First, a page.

Another warning has been issued over data-stealing malware that exploits a vulnerability in Internet Explorer.
Although the threat from last week's "download.ject" attack has subsided, malware authors have not missed a beat in their efforts to use flaws in Internet Explorer as a gateway to steal banking and credit card information.
The malware, which has been identified by the SANS Institute, is delivered to users' PCs through pop-up windows that appear when users log on to financial portals.
It seems that the suspect pop-ups are delivered on certain websites that run ads from third-party ad servers, which appear to have been hacked. When the pop-ups appear, vulnerable versions of Internet Explorer begin downloading a malicious file that records activity - such as passwords - onto the infected PC and sends that data to a server reportedly located in Estonia.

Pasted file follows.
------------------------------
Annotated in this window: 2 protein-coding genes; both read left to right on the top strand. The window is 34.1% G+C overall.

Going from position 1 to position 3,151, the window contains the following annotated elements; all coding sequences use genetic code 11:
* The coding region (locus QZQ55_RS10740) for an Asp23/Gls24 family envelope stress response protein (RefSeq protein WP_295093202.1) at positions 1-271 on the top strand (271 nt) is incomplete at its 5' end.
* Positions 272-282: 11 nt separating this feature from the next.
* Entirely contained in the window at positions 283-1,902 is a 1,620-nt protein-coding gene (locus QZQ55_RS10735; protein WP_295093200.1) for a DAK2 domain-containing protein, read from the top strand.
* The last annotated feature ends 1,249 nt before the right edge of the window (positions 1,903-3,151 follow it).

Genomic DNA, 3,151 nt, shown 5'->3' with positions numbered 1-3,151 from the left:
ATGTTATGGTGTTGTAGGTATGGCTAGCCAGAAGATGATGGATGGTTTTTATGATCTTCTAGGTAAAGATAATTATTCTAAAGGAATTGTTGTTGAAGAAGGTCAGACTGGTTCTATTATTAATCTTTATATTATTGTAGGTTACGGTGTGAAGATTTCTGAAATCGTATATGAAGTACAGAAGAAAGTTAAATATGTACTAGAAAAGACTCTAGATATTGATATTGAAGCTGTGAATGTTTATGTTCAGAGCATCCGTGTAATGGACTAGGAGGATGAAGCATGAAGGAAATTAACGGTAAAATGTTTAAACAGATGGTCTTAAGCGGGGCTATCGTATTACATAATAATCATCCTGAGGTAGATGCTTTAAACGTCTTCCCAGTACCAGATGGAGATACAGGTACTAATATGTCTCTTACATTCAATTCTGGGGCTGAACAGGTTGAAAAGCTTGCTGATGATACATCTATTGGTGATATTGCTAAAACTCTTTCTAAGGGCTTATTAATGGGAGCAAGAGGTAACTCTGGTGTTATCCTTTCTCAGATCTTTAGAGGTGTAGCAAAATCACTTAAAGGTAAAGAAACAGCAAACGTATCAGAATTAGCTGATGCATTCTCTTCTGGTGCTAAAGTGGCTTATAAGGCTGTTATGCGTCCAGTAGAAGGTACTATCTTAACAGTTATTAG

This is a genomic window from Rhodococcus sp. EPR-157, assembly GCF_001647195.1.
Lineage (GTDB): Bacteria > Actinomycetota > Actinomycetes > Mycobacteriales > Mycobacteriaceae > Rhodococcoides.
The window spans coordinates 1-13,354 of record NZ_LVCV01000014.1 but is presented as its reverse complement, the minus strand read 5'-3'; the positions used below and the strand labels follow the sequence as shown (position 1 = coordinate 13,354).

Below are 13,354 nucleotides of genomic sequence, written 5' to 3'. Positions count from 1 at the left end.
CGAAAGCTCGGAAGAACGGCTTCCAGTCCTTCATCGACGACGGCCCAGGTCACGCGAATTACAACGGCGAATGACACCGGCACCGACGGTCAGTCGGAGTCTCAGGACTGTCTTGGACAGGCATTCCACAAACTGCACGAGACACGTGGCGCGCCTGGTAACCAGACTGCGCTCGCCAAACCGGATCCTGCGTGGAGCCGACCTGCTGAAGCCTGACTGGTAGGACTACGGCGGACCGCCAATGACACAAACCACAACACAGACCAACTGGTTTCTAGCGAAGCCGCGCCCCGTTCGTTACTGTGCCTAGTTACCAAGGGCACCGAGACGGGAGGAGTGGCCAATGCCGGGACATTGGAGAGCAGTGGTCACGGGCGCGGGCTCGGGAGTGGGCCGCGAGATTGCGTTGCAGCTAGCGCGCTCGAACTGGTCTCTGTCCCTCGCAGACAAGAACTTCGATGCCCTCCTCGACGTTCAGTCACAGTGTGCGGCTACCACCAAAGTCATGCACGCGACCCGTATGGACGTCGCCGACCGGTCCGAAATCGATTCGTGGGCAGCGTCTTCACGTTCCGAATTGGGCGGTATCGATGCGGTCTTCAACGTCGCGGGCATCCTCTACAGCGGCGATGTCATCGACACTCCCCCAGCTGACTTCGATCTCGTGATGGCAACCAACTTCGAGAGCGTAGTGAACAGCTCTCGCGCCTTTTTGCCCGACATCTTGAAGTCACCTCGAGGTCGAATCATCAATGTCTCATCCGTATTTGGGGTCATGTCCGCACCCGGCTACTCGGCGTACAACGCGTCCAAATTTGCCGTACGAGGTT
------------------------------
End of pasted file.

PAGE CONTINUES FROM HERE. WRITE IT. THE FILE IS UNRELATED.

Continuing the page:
Some 50 financial institutions have been affected, reports claim, and a patch for the exploit used by the as-yet-unnamed malware has not been released.
The latest trouble is sure to add to the pressure Microsoft is facing with Internet Explorer. The new warning comes less than a week after it was discovered that a number of websites running Microsoft's Internet Information Server 5.0. had been hacked.
The attackers then dropped code onto the compromised servers which exploited a vulnerability in Internet Explorer. This installed Trojan horses and keyloggers on the computers via IE to the visitors of the compromised sites.
Microsoft is said to be working feverishly to deliver patches for these "zero-day" bugs, and there is now speculation that the company has decided to rebuild Internet Explorer from the ground up in order to ensure that the software is air-tight.
Meanwhile, US-CERT is telling users to deactivate certain advanced functions in Internet Explorer, such as ActiveX, to help prevent infection from a whole range of viruses and Trojans. Deactivation of these higher functions is not a cure-all and could impact on the functionality of some sites, experts say.
An even safer route would be to switch to a rival Internet browser like Netscape, Safari, Opera or Mozilla.